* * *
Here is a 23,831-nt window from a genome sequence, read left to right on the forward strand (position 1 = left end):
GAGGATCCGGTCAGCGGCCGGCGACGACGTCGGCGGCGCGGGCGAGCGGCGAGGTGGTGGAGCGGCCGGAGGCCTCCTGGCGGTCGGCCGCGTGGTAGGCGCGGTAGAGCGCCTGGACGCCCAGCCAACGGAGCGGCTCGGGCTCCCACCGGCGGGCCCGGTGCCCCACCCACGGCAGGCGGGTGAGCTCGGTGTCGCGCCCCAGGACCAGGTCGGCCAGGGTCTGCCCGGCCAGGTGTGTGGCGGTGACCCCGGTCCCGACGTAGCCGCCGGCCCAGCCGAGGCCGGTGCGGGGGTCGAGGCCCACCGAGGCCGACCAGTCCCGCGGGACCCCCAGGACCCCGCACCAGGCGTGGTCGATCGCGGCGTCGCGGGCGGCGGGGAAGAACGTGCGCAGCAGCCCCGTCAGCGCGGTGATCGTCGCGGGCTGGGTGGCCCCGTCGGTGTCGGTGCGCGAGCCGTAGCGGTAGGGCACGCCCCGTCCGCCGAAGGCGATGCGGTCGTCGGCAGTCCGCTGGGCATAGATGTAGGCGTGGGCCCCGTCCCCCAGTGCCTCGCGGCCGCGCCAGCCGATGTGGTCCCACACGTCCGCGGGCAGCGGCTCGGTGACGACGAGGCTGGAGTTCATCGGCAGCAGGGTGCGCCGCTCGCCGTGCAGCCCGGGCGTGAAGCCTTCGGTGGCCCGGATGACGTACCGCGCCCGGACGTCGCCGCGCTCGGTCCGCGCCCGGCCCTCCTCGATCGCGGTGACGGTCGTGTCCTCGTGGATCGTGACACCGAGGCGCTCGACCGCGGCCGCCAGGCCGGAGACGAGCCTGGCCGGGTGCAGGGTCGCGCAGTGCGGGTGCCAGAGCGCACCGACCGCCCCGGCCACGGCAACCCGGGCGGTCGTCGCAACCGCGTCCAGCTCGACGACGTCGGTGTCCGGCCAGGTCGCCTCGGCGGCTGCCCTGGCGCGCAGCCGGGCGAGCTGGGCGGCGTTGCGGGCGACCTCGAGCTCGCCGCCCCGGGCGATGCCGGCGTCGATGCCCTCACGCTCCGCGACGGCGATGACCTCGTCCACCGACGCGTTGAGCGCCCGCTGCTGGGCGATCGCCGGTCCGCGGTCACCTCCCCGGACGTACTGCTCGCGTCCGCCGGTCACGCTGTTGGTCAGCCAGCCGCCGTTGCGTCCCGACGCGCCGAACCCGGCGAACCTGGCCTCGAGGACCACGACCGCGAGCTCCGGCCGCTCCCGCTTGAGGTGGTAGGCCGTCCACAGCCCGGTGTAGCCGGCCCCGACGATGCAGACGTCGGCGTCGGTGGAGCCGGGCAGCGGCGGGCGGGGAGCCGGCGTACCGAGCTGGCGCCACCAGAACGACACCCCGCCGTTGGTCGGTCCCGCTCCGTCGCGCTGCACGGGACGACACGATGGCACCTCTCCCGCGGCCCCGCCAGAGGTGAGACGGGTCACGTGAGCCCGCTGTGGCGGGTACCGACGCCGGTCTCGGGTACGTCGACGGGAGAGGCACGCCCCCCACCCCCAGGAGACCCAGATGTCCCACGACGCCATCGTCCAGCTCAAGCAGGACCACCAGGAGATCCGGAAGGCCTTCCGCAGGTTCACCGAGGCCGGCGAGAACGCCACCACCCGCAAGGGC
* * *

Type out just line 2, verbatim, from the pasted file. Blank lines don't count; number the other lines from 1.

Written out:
GAGGATCCGGTCAGCGGCCGGCGACGACGTCGGCGGCGCGGGCGAGCGGCGAGGTGGTGGAGCGGCCGGAGGCCTCCTGGCGGTCGGCCGCGTGGTAGGCGCGGTAGAGCGCCTGGACGCCCAGCCAACGGAGCGGCTCGGGCTCCCACCGGCGGGCCCGGTGCCCCACCCACGGCAGGCGGGTGAGCTCGGTGTCGCGCCCCAGGACCAGGTCGGCCAGGGTCTGCCCGGCCAGGTGTGTGGCGGTGACCCCGGTCCCGACGTAGCCGCCGGCCCAGCCGAGGCCGGTGCGGGGGTCGAGGCCCACCGAGGCCGACCAGTCCCGCGGGACCCCCAGGACCCCGCACCAGGCGTGGTCGATCGCGGCGTCGCGGGCGGCGGGGAAGAACGTGCGCAGCAGCCCCGTCAGCGCGGTGATCGTCGCGGGCTGGGTGGCCCCGTCGGTGTCGGTGCGCGAGCCGTAGCGGTAGGGCACGCCCCGTCCGCCGAAGGCGATGCGGTCGTCGGCAGTCCGCTGGGCATAGATGTAGGCGTGGGCCCCGTCCCCCAGTGCCTCGCGGCCGCGCCAGCCGATGTGGTCCCACACGTCCGCGGGCAGCGGCTCGGTGACGACGAGGCTGGAGTTCATCGGCAGCAGGGTGCGCCGCTCGCCGTGCAGCCCGGGCGTGAAGCCTTCGGTGGCCCGGATGACGTACCGCGCCCGGACGTCGCCGCGCTCGGTCCGCGCCCGGCCCTCCTCGATCGCGGTGACGGTCGTGTCCTCGTGGATCGTGACACCGAGGCGCTCGACCGCGGCCGCCAGGCCGGAGACGAGCCTGGCCGGGTGCAGGGTCGCGCAGTGCGGGTGCCAGAGCGCACCGACCGCCCCGGCCACGGCAACCCGGGCGGTCGTCGCAACCGCGTCCAGCTCGACGACGTCGGTGTCCGGCCAGGTCGCCTCGGCGGCTGCCCTGGCGCGCAGCCGGGCGAGCTGGGCGGCGTTGCGGGCGACCTCGAGCTCGCCGCCCCGGGCGATGCCGGCGTCGATGCCCTCACGCTCCGCGACGGCGATGACCTCGTCCACCGACGCGTTGAGCGCCCGCTGCTGGGCGATCGCCGGTCCGCGGTCACCTCCCCGGACGTACTGCTCGCGTCCGCCGGTCACGCTGTTGGTCAGCCAGCCGCCGTTGCGTCCCGACGCGCCGAACCCGGCGAACCTGGCCTCGAGGACCACGACCGCGAGCTCCGGCCGCTCCCGCTTGAGGTGGTAGGCCGTCCACAGCCCGGTGTAGCCGGCCCCGACGATGCAGACGTCGGCGTCGGTGGAGCCGGGCAGCGGCGGGCGGGGAGCCGGCGTACCGAGCTGGCGCCACCAGAACGACACCCCGCCGTTGGTCGGTCCCGCTCCGTCGCGCTGCACGGGACGACACGATGGCACCTCTCCCGCGGCCCCGCCAGAGGTGAGACGGGTCACGTGAGCCCGCTGTGGCGGGTACCGACGCCGGTCTCGGGTACGTCGACGGGAGAGGCACGCCCCCCACCCCCAGGAGACCCAGATGTCCCACGACGCCATCGTCCAGCTCAAGCAGGACCACCAGGAGATCCGGAAGGCCTTCCGCAGGTTCACCGAGGCCGGCGAGAACGCCACCACCCGCAAGGGC